- Brought up with Plourr in the X-Wing Series. Her line was genetically tampered with, and she is very strong, able to fight a Tunroth to a draw - a Tunroth who jokes that Wookiees let Tunroth win.
- The Meridian Royal Family in W.I.T.C.H. has great magical power passed down from mother to daughter, said magical power being on the level of a Physical God with Fisher King effects on the kingdom itself. This is probably why only Queens like Elyon are allowed to rule, while the only male member of the family (her brother Phobos) is shown to have a much lower power level that he makes up for by being a Manipulative Bastard.
- The Royals Masters of War takes place in an Alternate Universe World War II. One where the "Divine Right of Kings" takes on a far more literal meaning.
- A bit ambiguous in Krull. Colwyn's ability to control the Glaive (let alone reach into lava to retrieve it) are probably from his status as The Chosen One, though the parallels to the Sword In The Stone are obvious. Similarly, the minor pyrokinetic powers Lessa demonstrates during the wedding and the major pyrokinetic powers that Colwyn demonstrates once the wedding is completed may be a function of the wedding ceremony itself, a power of the royal bloodlines, or some combination of the two (i.e., a result of members of the royal bloodlines becoming a mated pair).
- In Warbreaker, more of an identifier than a useful power, the Idrian royal line can change the color of their hair based on their emotions. It is useful way to demonstrate their strong will and self-control, though, because it can be controlled with extreme effort.
- In Fiona Patton's Tales of the Branion Realm series, the royal family of an alternate Britain is associated with a fire god. All the family have glowing eyes, and the sovereign is the god's "Vessel" or avatar.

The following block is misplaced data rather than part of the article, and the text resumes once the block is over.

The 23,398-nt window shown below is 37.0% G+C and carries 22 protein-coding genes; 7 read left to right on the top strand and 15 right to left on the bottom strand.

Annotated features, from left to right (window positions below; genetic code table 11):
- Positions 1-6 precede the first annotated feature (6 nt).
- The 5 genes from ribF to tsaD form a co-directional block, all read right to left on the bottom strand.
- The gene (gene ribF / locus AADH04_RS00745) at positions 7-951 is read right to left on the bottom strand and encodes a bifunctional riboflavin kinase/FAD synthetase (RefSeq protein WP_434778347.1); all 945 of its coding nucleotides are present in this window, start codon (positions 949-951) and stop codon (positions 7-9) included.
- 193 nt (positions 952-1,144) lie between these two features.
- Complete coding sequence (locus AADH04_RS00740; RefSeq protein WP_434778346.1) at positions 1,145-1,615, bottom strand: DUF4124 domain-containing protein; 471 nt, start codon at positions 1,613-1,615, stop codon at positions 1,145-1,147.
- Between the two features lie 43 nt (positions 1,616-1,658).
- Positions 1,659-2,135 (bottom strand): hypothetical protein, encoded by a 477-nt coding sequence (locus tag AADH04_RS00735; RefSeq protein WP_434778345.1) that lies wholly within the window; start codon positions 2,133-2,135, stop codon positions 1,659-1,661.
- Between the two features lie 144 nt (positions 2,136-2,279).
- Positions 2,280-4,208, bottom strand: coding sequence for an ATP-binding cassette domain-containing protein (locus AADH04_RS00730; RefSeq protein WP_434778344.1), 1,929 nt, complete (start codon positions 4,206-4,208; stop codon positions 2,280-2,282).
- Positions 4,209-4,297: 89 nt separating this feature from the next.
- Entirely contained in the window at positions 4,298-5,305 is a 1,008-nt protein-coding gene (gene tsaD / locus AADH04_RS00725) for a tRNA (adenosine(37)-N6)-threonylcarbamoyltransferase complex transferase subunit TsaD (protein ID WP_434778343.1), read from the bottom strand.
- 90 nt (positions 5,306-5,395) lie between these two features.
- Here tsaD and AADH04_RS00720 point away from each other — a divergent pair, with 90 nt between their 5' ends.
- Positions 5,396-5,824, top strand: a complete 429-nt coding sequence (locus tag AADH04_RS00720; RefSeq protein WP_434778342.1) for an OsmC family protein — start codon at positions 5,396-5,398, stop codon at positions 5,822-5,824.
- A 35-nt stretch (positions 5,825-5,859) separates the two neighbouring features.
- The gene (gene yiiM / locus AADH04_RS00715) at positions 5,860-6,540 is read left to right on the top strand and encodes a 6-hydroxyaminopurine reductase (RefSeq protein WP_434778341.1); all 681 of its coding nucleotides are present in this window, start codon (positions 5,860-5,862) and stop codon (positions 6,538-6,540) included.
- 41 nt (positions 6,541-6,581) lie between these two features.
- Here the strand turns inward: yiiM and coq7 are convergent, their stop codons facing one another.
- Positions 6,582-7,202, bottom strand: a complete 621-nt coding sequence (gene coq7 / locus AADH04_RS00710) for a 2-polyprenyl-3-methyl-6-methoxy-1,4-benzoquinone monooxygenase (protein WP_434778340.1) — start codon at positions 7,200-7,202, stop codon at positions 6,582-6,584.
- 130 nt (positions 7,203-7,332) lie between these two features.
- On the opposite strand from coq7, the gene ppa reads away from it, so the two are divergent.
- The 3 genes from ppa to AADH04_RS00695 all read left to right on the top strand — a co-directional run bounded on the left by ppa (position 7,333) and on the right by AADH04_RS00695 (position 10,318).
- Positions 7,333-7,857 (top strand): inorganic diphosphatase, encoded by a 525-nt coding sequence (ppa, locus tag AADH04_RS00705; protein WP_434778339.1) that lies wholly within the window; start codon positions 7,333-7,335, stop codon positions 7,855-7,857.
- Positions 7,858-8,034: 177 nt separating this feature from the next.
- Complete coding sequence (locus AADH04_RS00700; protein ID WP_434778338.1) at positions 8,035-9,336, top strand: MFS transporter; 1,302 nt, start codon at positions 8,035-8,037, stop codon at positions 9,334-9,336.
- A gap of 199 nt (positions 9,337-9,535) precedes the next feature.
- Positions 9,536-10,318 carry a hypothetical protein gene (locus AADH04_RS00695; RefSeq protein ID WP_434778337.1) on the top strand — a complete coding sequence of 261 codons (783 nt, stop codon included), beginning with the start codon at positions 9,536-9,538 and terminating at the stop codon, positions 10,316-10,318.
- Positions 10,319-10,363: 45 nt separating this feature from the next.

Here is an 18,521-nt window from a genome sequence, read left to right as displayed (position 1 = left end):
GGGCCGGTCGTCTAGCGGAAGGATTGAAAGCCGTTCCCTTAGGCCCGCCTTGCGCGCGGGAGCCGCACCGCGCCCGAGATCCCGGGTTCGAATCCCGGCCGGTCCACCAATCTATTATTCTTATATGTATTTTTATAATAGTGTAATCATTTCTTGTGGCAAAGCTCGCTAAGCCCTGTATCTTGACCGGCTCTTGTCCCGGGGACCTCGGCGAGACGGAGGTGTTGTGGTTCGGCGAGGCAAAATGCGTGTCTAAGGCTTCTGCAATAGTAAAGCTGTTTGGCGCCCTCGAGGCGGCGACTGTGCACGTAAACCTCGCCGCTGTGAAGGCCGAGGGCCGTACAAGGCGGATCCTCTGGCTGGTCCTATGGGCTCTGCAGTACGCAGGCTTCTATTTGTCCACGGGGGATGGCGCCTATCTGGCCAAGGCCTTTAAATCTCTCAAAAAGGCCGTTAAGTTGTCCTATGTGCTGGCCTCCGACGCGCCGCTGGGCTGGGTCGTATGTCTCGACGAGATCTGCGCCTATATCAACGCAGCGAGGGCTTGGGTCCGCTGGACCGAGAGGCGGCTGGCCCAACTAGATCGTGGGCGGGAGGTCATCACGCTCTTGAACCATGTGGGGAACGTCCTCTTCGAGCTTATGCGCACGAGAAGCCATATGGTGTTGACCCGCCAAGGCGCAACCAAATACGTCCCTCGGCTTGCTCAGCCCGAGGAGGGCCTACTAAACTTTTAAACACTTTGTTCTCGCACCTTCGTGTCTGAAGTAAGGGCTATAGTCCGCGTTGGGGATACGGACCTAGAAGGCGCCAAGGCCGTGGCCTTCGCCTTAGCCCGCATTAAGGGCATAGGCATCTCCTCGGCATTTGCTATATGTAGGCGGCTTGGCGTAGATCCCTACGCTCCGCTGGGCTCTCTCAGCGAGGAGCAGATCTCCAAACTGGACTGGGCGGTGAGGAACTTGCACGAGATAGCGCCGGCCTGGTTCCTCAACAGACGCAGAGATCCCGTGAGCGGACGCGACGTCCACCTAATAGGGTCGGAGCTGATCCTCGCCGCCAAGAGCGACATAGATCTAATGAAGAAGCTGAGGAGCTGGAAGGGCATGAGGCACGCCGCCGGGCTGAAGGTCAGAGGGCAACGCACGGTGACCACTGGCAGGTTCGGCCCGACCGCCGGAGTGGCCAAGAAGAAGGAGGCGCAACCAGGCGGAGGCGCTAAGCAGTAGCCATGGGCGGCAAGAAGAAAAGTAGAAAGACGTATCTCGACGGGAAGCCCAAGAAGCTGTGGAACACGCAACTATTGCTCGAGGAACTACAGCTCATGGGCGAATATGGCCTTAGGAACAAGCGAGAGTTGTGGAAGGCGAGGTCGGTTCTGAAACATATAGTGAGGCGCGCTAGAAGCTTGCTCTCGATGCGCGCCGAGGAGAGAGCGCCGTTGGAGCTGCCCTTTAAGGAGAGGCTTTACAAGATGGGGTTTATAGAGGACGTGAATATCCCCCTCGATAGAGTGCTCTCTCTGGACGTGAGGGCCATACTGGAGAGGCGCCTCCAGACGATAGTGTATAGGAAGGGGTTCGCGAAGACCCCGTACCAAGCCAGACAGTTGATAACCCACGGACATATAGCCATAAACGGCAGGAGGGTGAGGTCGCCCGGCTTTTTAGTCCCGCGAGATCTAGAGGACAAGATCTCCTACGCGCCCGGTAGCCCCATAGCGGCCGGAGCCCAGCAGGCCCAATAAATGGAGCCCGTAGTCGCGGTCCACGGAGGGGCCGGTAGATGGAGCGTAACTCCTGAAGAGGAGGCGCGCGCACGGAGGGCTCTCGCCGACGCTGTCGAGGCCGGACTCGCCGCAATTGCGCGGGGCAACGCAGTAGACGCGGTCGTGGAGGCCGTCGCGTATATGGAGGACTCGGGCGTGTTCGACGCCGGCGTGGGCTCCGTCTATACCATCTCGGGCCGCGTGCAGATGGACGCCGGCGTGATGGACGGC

- In The Lord of the Rings the kings of Gondor are said to have healing abilities. The truth is, possibly, a bit more mundane— as Aragorn uses forgotten herbal techniques.
- His abilities to control the Dead Men of Dunharrow (a host of spectral undead) and interact with them as if they were solid, abilities granted by the oath they swore to his family, are less ambiguous.
- Everyone in Xanth has a magical talent, but there's a legal requirement that the king must be a Magician (someone whose talent is particularly powerful). Over the course of the series, one family has kept the throne for several generations because they're descended from a character who was given the gift that all his descendants would have Magician-class talents.
- Labyrinths of Echo explored the implications. The protagonist immigrated to a very rich kingdom. Later his boss explains the reason why here only scholars know what "drought" means: crown princes of several successive dynasties were trained and initiated into a special magical tradition giving the ability to strike deals with the land itself. So they fight off endless attempts to influence them, to the point that "was a crown prince and trained accordingly" is given as a reason why a king-Arbiter managed to control his powers. In many generations of batshit insane mages almost no one tried to overthrow the monarchy or attack a specific king. Rebel mages screamed for blood of the head of a magical order allied with the crown and long after civil war's end avengers popped up once per tenday or so. Not against the King. In the land choke-full of diviners he travels incognito with two guards and a token cover-up: lots of people could track him if they wanted, but no one does.